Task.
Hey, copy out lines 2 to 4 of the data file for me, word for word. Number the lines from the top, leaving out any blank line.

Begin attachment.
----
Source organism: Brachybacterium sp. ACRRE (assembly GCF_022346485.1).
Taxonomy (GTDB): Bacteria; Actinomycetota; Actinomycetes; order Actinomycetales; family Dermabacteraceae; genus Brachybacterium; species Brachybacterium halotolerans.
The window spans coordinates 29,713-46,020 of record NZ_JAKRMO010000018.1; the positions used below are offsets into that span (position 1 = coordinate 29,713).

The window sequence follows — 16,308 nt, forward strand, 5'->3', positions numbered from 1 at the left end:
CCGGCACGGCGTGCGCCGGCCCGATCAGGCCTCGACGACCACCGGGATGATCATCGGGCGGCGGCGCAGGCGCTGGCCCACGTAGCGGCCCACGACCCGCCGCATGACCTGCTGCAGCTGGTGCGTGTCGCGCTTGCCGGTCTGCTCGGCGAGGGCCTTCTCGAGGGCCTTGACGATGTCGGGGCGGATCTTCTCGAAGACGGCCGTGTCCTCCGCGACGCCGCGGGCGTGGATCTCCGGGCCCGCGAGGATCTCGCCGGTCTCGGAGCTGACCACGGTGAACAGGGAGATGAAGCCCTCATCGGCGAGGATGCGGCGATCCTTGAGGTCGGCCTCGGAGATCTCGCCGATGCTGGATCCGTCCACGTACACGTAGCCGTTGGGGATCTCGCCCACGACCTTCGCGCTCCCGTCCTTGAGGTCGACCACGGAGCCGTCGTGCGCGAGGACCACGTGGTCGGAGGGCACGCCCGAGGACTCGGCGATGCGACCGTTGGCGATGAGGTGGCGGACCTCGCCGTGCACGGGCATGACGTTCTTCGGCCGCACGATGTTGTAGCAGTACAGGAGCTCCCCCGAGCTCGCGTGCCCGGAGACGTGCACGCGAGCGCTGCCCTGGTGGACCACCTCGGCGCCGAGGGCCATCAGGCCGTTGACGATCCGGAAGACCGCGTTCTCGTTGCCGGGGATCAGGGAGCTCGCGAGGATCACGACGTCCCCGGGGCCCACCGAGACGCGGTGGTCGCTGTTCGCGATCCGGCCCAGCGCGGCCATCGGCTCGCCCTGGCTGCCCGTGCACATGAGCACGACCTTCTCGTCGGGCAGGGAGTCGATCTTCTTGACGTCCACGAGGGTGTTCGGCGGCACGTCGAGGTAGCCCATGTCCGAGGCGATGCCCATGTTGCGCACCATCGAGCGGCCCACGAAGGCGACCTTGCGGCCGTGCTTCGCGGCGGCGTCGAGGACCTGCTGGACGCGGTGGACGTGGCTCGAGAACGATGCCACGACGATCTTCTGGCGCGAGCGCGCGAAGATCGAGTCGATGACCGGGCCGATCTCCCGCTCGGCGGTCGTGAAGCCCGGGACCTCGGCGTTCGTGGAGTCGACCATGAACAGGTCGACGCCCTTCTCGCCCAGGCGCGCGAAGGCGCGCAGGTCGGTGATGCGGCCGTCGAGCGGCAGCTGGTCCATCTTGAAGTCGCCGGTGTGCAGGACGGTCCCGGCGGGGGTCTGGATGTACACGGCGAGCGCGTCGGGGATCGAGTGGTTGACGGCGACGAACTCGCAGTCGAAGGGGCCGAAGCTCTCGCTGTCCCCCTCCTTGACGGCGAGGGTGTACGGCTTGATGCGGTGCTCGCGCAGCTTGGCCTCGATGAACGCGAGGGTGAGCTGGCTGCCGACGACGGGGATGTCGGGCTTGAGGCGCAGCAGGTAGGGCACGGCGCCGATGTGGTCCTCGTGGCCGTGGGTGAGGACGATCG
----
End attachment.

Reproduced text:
Taxonomy (GTDB): Bacteria; Actinomycetota; Actinomycetes; order Actinomycetales; family Dermabacteraceae; genus Brachybacterium; species Brachybacterium halotolerans.
The window spans coordinates 29,713-46,020 of record NZ_JAKRMO010000018.1; the positions used below are offsets into that span (position 1 = coordinate 29,713).

The window sequence follows — 16,308 nt, forward strand, 5'->3', positions numbered from 1 at the left end: